Links I like

Stephen Pratt (ASU)

S.I.R.G. (ASU)

Eldridge Adams (UCONN)

Walter Tschinkel (FSU)

Larry Gilbert (UT)

Alex Wild (U Illinois)


The Ant Course








Research Interests

Self-organization is a process in which patterns emerge at a global level as a result of the interactions of local-level components lacking global knowledge. Self-organization is found in a wide variety of circumstances, and is particularly important for social insect decision-making. When two self-organized groups engage in aggressive behavior toward one another, emergent patterns can be referred to as self-organized conflicts. The emergence and resolution of conflicts between colonies of social insects is not clearly understood, especially from the level of the individual.

The goal of my research is to understand the central components of territoriality as a self-organizing conflict between neighboring colonies. In addition to understanding the behavioral mechanisms behind territorial battles and how these mechanisms relate to colony level responses, this research will also provide the basis for models of the dynamics of two self-organizing groups of individuals in conflict. This generalized model of self-organizing conflict will be of interest to a broad range of disciplines, from neurology to military operations research.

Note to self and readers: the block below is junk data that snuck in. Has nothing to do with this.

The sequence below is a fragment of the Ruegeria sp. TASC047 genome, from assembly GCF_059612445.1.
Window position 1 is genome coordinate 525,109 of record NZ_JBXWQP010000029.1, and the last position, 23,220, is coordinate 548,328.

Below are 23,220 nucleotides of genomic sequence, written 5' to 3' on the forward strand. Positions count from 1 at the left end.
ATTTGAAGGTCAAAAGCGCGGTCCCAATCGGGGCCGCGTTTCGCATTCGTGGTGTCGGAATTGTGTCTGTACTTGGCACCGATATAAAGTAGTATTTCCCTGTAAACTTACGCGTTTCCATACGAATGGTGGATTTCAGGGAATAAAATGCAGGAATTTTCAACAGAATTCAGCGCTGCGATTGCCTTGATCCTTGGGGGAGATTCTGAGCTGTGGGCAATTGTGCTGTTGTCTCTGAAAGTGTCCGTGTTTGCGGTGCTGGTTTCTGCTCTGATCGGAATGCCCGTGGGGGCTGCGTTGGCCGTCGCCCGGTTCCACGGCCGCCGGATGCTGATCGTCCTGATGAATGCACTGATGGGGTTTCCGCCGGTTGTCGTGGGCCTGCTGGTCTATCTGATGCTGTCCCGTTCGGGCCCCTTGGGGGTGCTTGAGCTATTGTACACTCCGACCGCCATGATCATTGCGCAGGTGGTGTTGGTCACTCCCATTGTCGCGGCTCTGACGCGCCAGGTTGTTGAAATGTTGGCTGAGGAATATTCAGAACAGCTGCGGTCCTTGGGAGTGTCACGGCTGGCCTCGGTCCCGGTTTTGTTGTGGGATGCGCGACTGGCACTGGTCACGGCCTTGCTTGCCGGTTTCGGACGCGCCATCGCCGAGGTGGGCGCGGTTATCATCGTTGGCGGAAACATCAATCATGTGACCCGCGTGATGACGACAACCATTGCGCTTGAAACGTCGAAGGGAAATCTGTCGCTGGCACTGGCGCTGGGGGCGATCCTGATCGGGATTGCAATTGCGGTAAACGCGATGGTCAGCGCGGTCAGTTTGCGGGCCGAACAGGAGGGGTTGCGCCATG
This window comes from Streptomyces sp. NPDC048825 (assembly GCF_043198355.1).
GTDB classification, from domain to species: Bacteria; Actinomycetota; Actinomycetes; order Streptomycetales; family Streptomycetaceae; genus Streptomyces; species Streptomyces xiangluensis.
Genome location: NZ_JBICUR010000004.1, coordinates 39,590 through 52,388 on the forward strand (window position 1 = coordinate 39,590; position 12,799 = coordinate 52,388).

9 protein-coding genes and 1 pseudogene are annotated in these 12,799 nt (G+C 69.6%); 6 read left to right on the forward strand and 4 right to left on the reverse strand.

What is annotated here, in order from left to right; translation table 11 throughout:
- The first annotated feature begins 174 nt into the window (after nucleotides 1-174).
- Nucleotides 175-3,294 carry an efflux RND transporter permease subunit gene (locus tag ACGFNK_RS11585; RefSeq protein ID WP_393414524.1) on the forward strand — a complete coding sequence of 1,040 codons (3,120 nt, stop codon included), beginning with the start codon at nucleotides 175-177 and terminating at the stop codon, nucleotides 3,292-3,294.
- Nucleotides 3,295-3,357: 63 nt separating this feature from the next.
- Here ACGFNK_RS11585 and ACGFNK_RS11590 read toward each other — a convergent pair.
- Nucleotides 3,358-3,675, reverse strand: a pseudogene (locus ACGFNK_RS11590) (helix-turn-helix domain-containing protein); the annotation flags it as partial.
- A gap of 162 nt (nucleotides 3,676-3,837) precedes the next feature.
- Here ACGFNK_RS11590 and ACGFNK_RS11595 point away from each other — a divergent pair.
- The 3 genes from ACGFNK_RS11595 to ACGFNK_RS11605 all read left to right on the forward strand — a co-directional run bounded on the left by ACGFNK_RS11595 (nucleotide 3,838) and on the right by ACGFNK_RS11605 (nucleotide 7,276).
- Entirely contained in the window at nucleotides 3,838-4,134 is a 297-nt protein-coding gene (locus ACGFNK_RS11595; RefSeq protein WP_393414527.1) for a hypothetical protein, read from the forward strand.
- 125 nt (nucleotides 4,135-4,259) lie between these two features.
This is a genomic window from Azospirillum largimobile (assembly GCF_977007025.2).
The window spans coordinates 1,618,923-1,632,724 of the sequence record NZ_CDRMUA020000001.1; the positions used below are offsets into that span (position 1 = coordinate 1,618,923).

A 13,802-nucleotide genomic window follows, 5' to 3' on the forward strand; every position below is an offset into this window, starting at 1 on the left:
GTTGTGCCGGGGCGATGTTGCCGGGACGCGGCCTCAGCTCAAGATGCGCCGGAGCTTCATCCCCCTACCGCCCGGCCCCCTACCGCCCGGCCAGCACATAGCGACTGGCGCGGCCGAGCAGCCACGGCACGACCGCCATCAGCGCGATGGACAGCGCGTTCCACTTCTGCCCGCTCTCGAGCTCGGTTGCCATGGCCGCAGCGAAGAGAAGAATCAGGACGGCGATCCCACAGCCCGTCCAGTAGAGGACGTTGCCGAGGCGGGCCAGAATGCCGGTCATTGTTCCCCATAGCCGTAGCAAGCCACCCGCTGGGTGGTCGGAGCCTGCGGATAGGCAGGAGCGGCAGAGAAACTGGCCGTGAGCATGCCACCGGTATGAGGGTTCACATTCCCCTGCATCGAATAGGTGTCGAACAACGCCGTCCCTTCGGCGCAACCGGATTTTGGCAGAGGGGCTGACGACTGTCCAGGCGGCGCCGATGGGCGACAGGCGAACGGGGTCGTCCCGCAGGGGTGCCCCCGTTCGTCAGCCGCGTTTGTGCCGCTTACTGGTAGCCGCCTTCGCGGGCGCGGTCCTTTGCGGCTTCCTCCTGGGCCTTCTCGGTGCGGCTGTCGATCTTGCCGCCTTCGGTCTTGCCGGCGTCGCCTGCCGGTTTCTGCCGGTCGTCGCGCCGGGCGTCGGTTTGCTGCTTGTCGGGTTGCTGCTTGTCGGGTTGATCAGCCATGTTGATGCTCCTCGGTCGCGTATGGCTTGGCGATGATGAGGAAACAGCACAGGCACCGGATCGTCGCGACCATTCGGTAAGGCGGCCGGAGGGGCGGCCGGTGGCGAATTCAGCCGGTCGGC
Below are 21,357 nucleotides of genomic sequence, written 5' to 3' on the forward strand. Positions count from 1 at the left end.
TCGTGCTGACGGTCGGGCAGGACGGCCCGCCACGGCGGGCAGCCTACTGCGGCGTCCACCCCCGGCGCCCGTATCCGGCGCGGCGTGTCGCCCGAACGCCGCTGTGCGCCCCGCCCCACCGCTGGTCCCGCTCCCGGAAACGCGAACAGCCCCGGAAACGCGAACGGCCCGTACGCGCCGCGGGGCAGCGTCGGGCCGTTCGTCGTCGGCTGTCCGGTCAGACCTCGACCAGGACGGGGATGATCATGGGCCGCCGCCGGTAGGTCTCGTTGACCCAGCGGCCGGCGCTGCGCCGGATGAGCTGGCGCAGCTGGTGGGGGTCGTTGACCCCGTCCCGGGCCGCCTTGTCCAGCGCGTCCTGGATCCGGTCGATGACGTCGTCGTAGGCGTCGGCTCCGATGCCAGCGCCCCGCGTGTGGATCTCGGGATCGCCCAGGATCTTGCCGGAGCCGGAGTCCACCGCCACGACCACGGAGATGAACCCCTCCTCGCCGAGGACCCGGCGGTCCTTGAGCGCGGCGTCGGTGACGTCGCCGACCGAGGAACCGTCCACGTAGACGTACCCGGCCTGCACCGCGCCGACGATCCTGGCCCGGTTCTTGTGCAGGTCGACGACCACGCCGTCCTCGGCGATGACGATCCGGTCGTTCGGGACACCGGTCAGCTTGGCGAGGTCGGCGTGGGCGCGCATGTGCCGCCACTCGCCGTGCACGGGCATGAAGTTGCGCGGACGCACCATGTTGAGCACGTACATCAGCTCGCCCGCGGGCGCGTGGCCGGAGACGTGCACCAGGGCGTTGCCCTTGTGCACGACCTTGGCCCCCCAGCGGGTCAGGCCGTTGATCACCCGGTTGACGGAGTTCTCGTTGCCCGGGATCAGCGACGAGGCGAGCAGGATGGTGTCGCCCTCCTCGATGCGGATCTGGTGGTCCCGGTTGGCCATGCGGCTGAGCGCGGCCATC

1) Foraging ecology of Messor pergandei.

M. pergandei is a beautiful black harvester ant found in the Sonoran desert. Central place foragers, these ants send all their foragers out into a single foraging column each day. Over the course of days and weeks, the foraging column slowly moves, rotating like the hand of a clock. I am interested in the ecology of this behavior- from the individual behaviors that generate the group behavior to the selective factors which have shaped this complex behavior.

Right: Thousands of individual foragers create a foraging column which leaves the nest in a different direction each day. Over a period of time, the foraging column sweeps around full circle (stylized representation, after Rissing 1976).

2) Territorial behavior in Tetramorium caespitum.

T. caespitum is a small brown ant with Palearctic distribution. Neighboring colonies engage in spontaneous battles involving thousands of fighting ants. These battles occur at boundaries between territories which are defended throughout the active season during the warmer months of the year.

Interest in the dynamics of group behavior has brought much attention to social insects as model organisms for the study of self-organization (Bonabeau et al. 1997, Camazine et al. 2003, Seeley 2002). Although many studies have examined how the properties of group behavior arise from distributed decision-making among individuals, much less is known about the dynamics of encounters between two or more self-organizing groups. Territorial battles among social insect colonies exemplify this kind of interaction. Understanding battle dynamics requires knowing how each colony organizes its defensive behavior, but also how interactions between the two groups drive changes in the distribution and intensity of fighting.

3) Models of aggressive group interactions.